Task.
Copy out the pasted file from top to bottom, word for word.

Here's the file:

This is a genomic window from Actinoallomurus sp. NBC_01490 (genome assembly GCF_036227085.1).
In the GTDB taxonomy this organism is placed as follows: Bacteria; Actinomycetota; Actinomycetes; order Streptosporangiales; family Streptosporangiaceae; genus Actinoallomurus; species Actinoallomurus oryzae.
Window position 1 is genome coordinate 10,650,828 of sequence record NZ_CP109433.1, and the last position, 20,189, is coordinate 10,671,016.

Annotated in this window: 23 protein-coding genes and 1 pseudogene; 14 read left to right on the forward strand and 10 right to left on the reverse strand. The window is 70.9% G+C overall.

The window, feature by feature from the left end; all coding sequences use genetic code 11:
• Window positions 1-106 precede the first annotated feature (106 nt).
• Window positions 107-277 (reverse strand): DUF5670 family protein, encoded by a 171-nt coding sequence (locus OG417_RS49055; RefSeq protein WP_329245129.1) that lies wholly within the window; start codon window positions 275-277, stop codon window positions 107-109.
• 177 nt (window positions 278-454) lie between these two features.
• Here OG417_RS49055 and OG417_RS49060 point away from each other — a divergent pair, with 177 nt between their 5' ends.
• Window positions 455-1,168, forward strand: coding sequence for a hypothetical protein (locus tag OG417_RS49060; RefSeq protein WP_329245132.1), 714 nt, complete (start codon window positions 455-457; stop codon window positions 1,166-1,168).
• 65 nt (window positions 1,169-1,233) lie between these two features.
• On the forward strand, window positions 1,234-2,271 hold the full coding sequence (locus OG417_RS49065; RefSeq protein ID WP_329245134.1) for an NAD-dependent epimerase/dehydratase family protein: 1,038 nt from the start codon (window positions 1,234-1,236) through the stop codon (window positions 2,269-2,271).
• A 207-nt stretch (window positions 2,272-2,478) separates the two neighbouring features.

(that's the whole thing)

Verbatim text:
This is a genomic window from Actinoallomurus sp. NBC_01490 (genome assembly GCF_036227085.1).
In the GTDB taxonomy this organism is placed as follows: Bacteria; Actinomycetota; Actinomycetes; order Streptosporangiales; family Streptosporangiaceae; genus Actinoallomurus; species Actinoallomurus oryzae.
Window position 1 is genome coordinate 10,650,828 of sequence record NZ_CP109433.1, and the last position, 20,189, is coordinate 10,671,016.

Annotated in this window: 23 protein-coding genes and 1 pseudogene; 14 read left to right on the forward strand and 10 right to left on the reverse strand. The window is 70.9% G+C overall.

The window, feature by feature from the left end; all coding sequences use genetic code 11:
• Window positions 1-106 precede the first annotated feature (106 nt).
• Window positions 107-277 (reverse strand): DUF5670 family protein, encoded by a 171-nt coding sequence (locus OG417_RS49055; RefSeq protein WP_329245129.1) that lies wholly within the window; start codon window positions 275-277, stop codon window positions 107-109.
• 177 nt (window positions 278-454) lie between these two features.
• Here OG417_RS49055 and OG417_RS49060 point away from each other — a divergent pair, with 177 nt between their 5' ends.
• Window positions 455-1,168, forward strand: coding sequence for a hypothetical protein (locus tag OG417_RS49060; RefSeq protein WP_329245132.1), 714 nt, complete (start codon window positions 455-457; stop codon window positions 1,166-1,168).
• 65 nt (window positions 1,169-1,233) lie between these two features.
• On the forward strand, window positions 1,234-2,271 hold the full coding sequence (locus OG417_RS49065; RefSeq protein ID WP_329245134.1) for an NAD-dependent epimerase/dehydratase family protein: 1,038 nt from the start codon (window positions 1,234-1,236) through the stop codon (window positions 2,269-2,271).
• A 207-nt stretch (window positions 2,272-2,478) separates the two neighbouring features.